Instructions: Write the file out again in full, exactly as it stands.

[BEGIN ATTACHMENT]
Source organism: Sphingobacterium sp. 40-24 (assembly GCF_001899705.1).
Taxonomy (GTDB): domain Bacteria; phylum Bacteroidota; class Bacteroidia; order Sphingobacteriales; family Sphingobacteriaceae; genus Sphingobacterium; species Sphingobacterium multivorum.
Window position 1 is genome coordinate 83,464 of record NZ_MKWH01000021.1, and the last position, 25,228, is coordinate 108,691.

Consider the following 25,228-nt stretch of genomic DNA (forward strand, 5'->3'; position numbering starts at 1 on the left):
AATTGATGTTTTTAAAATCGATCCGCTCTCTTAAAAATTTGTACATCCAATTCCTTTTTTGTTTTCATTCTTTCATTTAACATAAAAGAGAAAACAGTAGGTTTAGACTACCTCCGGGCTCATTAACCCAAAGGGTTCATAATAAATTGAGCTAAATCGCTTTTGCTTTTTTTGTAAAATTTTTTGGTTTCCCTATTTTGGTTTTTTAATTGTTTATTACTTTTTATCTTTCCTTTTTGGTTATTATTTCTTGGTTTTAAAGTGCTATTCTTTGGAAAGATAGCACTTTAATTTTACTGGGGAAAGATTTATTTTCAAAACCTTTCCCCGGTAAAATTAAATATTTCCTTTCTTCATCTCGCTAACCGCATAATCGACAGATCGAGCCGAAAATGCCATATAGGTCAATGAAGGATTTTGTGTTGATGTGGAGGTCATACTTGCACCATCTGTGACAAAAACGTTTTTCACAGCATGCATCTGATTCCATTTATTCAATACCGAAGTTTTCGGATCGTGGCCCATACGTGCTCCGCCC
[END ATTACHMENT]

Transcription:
Source organism: Sphingobacterium sp. 40-24 (assembly GCF_001899705.1).
Taxonomy (GTDB): domain Bacteria; phylum Bacteroidota; class Bacteroidia; order Sphingobacteriales; family Sphingobacteriaceae; genus Sphingobacterium; species Sphingobacterium multivorum.
Window position 1 is genome coordinate 83,464 of record NZ_MKWH01000021.1, and the last position, 25,228, is coordinate 108,691.

Consider the following 25,228-nt stretch of genomic DNA (forward strand, 5'->3'; position numbering starts at 1 on the left):
AATTGATGTTTTTAAAATCGATCCGCTCTCTTAAAAATTTGTACATCCAATTCCTTTTTTGTTTTCATTCTTTCATTTAACATAAAAGAGAAAACAGTAGGTTTAGACTACCTCCGGGCTCATTAACCCAAAGGGTTCATAATAAATTGAGCTAAATCGCTTTTGCTTTTTTTGTAAAATTTTTTGGTTTCCCTATTTTGGTTTTTTAATTGTTTATTACTTTTTATCTTTCCTTTTTGGTTATTATTTCTTGGTTTTAAAGTGCTATTCTTTGGAAAGATAGCACTTTAATTTTACTGGGGAAAGATTTATTTTCAAAACCTTTCCCCGGTAAAATTAAATATTTCCTTTCTTCATCTCGCTAACCGCATAATCGACAGATCGAGCCGAAAATGCCATATAGGTCAATGAAGGATTTTGTGTTGATGTGGAGGTCATACTTGCACCATCTGTGACAAAAACGTTTTTCACAGCATGCATCTGATTCCATTTATTCAATACCGAAGTTTTCGGATCGTGGCCCATACGTGCTCCGCCC